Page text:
Sandford, John (1801-1873) (DNB00)

SANDFORD, JOHN (1801–1873), divine, born on 22 March 1801, was the third son of Daniel Sandford [q. v.], bishop of Edinburgh. Sir Daniel Keyte Sandford [q. v.] was an elder brother. He was educated at the high school, Edinburgh, and Glasgow University, before proceeding to Balliol College, Oxford, where he matriculated on 22 June 1820. He graduated B.A. in 1824, with a first-class in literis humanioribus, and proceeded M.A. in 1841 and B.D. in 1845. Ordained in 1824, he was appointed successively to the vicarage of Chillingham, Northumberland (1827), the chaplaincy of Long Acre, London, and the rectories of Dunchurch (1836) and Hallow, and of Alvechurch, near Bromsgrove (1854) (cf. Foster, Index Ecclesiasticus, p. 156). In 1844 he was named honorary canon of Worcester, and acted for a time as warden of Queen's College, Birmingham. In 1851 he became archdeacon of Coventry in the same diocese, being also examining chaplain to the bishop of Worcester from 1853 to 1860. In 1861 he delivered the Bampton lectures at Oxford, the subject being ‘The Mission and Extension of the Church at Home.’ They were published in 1862.

Sandford was an active member of the lower house of convocation, and was chairman of its committees on intemperance and on the preparation of a church hymnal. His report on the former subject was the first step towards the formation of the Church of England Temperance Society. In 1863–4 he was a member of the commission for the revision of clerical subscription, being himself an advocate of relaxation. In politics he was a liberal. Among his intimate friends was Archbishop Tait. He died at Alvechurch in 1873, on his seventy-second birthday (22 March). Besides sermons, lectures, and charges, Sandford published ‘Remains of Bishop Sandford’ (his father), 1830, 2 vols.; ‘Psalms, Paraphrases, and Hymns, adapted,’ 1837, 12mo; ‘Parochialia, or Church, School, and Parish,’ 1845, 8vo; ‘Vox Cordis, or Breathings of the Heart,’ 1849, 12mo; ‘Social Reforms, or the Habits, Dwellings, and Education of our People,’ 1867–72, 8vo. He also edited and contributed a preface to ‘Prize Essays on Free-worship and Finance,’ 1865, 8vo. Sandford's portrait, as well as that of his two brothers, was painted by Watson Gordon.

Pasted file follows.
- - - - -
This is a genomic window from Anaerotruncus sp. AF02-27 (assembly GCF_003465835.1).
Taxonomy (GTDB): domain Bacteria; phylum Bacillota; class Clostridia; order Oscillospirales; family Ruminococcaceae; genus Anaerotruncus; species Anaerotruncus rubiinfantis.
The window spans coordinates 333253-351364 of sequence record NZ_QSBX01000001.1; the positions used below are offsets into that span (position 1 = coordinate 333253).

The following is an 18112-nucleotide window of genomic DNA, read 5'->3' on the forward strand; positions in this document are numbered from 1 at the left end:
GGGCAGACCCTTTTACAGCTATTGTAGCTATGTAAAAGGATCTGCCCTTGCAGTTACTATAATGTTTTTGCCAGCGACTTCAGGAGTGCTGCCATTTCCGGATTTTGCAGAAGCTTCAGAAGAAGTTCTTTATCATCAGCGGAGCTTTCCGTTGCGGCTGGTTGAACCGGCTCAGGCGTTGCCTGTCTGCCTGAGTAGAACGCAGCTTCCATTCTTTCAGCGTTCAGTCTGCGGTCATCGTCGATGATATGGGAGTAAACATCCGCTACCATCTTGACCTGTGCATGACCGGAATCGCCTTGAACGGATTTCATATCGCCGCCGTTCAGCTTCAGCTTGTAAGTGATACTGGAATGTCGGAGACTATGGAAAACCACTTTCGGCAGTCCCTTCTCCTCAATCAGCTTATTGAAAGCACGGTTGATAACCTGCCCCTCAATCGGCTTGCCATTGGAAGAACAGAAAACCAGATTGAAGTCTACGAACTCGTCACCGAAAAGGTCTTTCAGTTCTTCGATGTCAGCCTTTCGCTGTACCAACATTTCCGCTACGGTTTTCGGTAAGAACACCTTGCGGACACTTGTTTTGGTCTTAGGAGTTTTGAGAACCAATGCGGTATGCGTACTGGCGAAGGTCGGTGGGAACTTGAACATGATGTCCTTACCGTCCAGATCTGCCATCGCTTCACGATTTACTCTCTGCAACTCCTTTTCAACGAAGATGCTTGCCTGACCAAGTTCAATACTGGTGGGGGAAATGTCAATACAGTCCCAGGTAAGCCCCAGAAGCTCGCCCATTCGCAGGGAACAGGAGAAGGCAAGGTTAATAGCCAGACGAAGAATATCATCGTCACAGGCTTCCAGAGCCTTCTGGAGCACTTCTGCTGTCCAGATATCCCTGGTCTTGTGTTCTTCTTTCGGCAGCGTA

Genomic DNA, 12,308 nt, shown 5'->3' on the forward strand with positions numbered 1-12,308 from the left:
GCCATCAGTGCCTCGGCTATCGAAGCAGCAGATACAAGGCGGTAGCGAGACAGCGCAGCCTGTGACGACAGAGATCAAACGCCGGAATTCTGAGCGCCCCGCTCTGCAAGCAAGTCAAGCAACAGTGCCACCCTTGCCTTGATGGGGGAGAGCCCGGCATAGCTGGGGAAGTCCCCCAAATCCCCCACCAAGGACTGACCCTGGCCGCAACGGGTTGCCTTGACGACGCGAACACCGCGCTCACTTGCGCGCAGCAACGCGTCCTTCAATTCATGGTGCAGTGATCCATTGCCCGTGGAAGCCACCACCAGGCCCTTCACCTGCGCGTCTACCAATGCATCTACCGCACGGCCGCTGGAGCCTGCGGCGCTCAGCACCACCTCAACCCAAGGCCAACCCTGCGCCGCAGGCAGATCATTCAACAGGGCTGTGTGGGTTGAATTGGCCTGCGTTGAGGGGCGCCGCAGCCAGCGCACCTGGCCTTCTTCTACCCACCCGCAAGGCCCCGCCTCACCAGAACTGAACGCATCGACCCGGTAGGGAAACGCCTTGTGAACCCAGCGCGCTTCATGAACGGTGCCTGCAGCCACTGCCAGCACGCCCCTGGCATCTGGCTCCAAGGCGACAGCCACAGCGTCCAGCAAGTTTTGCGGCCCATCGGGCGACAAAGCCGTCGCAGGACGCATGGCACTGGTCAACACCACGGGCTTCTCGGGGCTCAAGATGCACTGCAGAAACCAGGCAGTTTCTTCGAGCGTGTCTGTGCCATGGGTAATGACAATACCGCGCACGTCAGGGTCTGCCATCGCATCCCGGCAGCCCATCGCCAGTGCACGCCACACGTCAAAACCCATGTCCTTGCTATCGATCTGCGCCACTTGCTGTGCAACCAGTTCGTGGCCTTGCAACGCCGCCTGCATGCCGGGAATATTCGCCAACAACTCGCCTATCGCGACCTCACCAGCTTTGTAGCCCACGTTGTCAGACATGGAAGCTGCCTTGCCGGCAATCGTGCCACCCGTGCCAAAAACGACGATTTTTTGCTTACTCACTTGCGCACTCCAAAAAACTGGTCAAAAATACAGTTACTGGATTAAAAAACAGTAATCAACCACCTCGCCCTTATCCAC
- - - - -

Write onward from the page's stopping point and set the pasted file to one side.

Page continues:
Sandford was twice married, and left five sons and two daughters. His first wife, Elizabeth (d. 1853), daughter of Richard Poole, esq., and niece of Thomas Poole [q. v.], Coleridge's friend, was author of ‘Woman in her Social and Domestic Character,’ 1831, 12mo (Amer. edit. 1837), 7th edit. 1858; ‘Lives of English Female Worthies,’ vol. i. 1833, 12mo; ‘On Female Improvement,’ 2 vols. 8vo, 1836, 4th edit. 1848. She died at Dunchurch, near Rugby, in 1803. His second wife was Anna, widow of David, Lord Erskine, and eldest daughter of William Cunninghame Graham of Gartmore, Stirling.

His eldest son, Henry Ryder Poole Sandford (1827–1883), an inspector of schools from 1862, wrote pamphlets dealing with labour and education in the Potteries, and married a daughter of Gabriel Stone Poole, esq., a cousin of Thomas Poole; she published ‘Thomas Poole and his Friends,’ 2 vols. 8vo, 1888. The second son, Charles Waldegrave Sandford (b. 1828), became bishop of Gibraltar in 1874; the third, John Douglas Sandford (b. 1833), became chief judge in Mysore; and the fifth, Ernest Grey (b. 1840), was made archdeacon of Exeter in 1888.

[Private information; Crockford's Clerical Directory; Foster's Alumni Oxon. 1715–1886; Guardian, 26 March 1873; Times, 23 March 1873; Davidson and Benham's Life of Archbishop Tait, ii. 124; Men of the Reign; Allibone's Dict. Engl. Lit. ii. 1927, Suppl. vol. ii.; Brit. Mus. Cat.]

G. Le G. N.